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difficult to avoid than to fall on plays of words. It has also been dreaded lest a door might be opened to puerile witticism, if they were not proscribed in the most severe manner. I cannot find, however, that Shakspeare had such an invincible and immoderate passion for plays on words. It is true he often makes a most lavish use of this figure; in other pieces he has introduced it very sparingly; and in some of them, for example in Macbeth, I do not believe that the least vestige of it is to be found. Hence, in respect to the use or the rejection of plays on words, he must have been guided by the measure of the objects, and the different style in which they required to be treated, and have followed probably,
in every thing else, principles which would bear a strict examination.
The objection that Shakspeare wounds our feelings by the open display of the most disgusting moralodiousness, harrows up the mind unmercifully, and tortures even our eyes by the exhibition of the most insupportable and hateful spectacles, is one of much greater importance. He has never, in fact, varnished over wild and blood-thirsty passions with a pleasing exterior, never clothed crime and want of principle with a false show of greatness of soul, and in that respect he is every way deserving of praise. Twice he has portrayed downright villains, and the masterly way in which he has contrived to elude impressions of too painful a nature
may be seen in Iago and Richard the Third. I allow that the reading, and still more the sight, of some of his pieces are not advisable to weak nerves, any more than the Eumenides of Æschylus; but is the poet, who can only reach an important object by bold and hazardous means, to allow himself to be influenced by considerations for persons of this description ? If the effeminacy of the present day is to serve as a general standard of what tragical composition may exhibit to human nature, we shall be forced to set very narrow limits to art, and every thing like a powerful effect must at once be renounced. If we wish to have a grand purpose, we must also wish to have the means, and our nerves should in some measure accommodate themselves to painful impressions when, by way of requital, our mind is thereby elevated and strengthened.—The constant reference to a petty and puny race must cripple the boldness of the poet. Fortunately for his art, Shakspeare lived in an age extremely susceptible of noble and tender impressions, but which had still enough of the firmness inherited from a vigorous olden time, not to shrink back with dismay from every strong and violent picture. We have lived to see tragedies of which the catastrophe consists in the swoon of an enamoured princess: if Shakspeare falls occasionally into the opposite extreme, it is a noble error origi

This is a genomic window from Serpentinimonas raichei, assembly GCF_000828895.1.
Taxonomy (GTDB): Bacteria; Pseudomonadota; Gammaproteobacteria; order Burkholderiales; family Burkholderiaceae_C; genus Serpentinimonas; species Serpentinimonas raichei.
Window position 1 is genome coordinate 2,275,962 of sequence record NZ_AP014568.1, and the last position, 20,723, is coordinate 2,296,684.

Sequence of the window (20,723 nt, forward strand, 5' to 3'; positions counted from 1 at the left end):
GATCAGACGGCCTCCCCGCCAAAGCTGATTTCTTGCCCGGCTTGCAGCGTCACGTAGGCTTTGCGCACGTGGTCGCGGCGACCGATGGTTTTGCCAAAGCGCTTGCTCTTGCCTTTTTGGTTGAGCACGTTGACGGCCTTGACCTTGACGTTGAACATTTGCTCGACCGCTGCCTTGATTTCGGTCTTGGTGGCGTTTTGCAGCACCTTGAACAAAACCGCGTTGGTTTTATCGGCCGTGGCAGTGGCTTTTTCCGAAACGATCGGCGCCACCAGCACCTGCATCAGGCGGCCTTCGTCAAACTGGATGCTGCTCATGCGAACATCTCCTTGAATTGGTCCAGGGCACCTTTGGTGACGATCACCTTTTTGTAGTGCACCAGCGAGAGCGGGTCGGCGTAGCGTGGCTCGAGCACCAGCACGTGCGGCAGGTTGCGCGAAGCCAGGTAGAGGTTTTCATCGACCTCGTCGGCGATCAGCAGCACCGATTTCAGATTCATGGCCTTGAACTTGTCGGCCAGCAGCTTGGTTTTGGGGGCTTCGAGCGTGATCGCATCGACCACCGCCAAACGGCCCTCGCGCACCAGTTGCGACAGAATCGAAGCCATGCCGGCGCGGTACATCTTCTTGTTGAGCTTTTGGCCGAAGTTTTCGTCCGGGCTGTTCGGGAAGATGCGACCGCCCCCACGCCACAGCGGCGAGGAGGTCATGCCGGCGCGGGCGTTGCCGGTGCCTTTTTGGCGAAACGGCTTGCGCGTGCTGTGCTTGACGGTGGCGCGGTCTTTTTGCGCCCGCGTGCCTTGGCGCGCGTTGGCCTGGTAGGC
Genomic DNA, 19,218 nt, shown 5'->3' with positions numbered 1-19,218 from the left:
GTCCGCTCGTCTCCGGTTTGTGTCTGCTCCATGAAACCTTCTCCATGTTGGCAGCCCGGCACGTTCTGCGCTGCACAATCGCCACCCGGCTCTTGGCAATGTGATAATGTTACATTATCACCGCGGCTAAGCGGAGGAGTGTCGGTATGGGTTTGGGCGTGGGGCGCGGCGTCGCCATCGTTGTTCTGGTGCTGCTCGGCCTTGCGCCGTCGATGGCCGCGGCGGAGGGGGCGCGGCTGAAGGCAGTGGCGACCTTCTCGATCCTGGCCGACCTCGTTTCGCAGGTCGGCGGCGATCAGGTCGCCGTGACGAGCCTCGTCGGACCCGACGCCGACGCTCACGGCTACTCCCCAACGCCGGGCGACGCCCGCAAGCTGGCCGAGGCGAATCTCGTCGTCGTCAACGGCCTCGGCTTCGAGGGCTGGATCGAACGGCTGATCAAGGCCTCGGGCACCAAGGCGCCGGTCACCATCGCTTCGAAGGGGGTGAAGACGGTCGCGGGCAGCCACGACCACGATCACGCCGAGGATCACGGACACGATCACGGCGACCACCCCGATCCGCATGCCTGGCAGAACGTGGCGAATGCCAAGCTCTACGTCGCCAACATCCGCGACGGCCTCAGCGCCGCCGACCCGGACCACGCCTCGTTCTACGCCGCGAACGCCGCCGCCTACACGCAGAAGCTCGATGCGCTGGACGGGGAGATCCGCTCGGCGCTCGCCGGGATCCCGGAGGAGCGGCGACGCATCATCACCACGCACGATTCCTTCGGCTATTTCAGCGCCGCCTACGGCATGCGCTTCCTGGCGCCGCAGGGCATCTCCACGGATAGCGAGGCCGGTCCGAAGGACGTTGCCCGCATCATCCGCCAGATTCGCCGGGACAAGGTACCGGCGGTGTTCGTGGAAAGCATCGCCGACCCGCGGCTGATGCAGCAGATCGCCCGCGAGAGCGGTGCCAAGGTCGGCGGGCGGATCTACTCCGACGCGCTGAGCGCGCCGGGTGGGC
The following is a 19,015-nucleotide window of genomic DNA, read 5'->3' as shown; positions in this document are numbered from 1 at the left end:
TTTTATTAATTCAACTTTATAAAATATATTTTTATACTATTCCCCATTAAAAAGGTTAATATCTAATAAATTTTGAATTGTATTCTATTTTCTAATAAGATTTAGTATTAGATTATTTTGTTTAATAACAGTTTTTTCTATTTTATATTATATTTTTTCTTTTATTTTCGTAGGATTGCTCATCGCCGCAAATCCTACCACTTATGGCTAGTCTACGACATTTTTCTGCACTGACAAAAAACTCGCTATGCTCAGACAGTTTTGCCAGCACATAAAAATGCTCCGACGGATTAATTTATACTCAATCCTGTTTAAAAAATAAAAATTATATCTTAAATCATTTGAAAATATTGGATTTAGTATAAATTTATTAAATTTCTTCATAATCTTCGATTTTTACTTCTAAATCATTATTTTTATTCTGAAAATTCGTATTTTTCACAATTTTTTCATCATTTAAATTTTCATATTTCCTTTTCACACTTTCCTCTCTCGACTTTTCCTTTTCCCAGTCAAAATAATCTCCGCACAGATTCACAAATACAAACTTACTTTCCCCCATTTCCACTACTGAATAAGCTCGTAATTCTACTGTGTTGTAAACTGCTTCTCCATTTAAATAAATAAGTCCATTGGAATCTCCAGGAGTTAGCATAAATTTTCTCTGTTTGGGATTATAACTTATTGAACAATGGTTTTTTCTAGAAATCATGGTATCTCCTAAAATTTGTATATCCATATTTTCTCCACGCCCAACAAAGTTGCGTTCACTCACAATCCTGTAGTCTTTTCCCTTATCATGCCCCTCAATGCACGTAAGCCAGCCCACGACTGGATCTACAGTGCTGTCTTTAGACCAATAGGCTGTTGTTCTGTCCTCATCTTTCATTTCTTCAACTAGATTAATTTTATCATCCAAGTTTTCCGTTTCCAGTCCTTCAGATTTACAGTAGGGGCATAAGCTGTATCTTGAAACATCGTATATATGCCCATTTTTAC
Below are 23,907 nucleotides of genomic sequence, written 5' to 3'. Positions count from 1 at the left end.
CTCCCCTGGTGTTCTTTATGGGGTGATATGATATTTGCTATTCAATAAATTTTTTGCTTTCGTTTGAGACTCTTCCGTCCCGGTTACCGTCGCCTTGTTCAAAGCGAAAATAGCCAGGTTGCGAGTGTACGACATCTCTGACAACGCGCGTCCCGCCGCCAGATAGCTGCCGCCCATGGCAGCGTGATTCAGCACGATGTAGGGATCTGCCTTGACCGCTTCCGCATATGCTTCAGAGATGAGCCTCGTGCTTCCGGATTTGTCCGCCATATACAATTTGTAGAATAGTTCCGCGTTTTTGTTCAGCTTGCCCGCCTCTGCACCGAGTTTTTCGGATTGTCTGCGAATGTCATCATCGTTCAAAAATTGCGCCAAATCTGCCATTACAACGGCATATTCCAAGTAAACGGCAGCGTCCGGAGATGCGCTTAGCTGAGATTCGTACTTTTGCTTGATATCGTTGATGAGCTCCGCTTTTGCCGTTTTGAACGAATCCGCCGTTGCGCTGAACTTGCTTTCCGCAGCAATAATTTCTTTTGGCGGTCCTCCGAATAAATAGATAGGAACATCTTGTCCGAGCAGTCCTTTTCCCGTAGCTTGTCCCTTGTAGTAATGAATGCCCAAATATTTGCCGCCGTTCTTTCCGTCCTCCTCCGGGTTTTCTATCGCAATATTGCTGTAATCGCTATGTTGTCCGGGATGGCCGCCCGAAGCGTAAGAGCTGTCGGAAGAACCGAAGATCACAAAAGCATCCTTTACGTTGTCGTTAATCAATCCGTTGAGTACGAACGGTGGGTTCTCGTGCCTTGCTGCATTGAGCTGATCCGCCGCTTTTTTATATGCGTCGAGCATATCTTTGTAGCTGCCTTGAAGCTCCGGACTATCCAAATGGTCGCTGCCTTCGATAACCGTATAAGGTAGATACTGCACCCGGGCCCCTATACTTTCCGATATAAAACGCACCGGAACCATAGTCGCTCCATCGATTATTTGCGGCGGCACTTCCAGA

8 See Note b, p. 165.
nating in the fulness of a gigantic strength. And this tragical Titan, who storms the heavens, and threatens to tear the world from off its hinges, who, more fruitful than Æschylus, makes our hair to stand on end, and congeals our blood with horror, possessed at the same time the insinuating loveliness of the sweetest poetry; he plays with love like a child, and his songs are breathed out like melting sighs. He unites in his existence the utmost elevation and the utmost depth; and the most foreign, and even apparently irreconcileable properties subsist in him peaceably together. The world of spirits and nature have laid all their treasures at his feet: in strength a demigod, in profundity of view a prophet, in all-seeing wisdom a protecting spirit of a higher order, he lowers himself to mortals as if unconscious of his superiority, and is as open and unassuming as a child.
AugustUS WILLIAM SCHLEGEL. "
Lectures on Dramatic Literature, Black's Translation, vol. 2. p. 132, et seq. Exalted as this eulogium is, I know not that it surpasses what must have been frequently felt and acknowledged by every poetical mind in reading Shakspeare.
ON THE INDIVIDUALITY OF SHAKSPEARE'S
DR. Johnson praises Shakspeare's characters upon the ground of their being species, not individuals. Johnson could not, from some strange peculiarity in the constitution of his great mind, perceive the individual traits induced upon the general nature presented by the poet. All the persons, for instance, of the play of Henry the Eighth are, in a remarkable degree, individuals : this constitutes its greatest charm; though, most likely, it was the thing that occasioned the contemptuous criticism thereon pronounced by our
• The meek sorrows,' says he, “and virtuous distress of Katherine have furnished some scenes, which may be justly numbered among the greatest efforts of tragedy. But the genius of Shakspeare comes in and goes out with Katherine. Every other part may be easily conceived and easily written.' We cannot subscribe to this verdict. In our opinion, the genius of Shakspeare is equally exhibited in Cardinal Wolsey.
Cardinal Wolsey was a “bold bad man ;' his ambition, that scarlet sin,' prompted him to remove all obstructions in the way of his preferment,
and he is suspected of practising against the Duke
-He was a man
but not without reason, for if he had faults, he had
-From his cradle
He was most princely.
-the grand sum of his sins, The articles collected from his life ;
while, in their malice, they exultingly specify the charges against him in the king's possession, he stands in silent endurance, until they leave him with the taunting valediction
So fare you well, my little good Lord Cardinal; —then follows his fine soliloquy, beginning with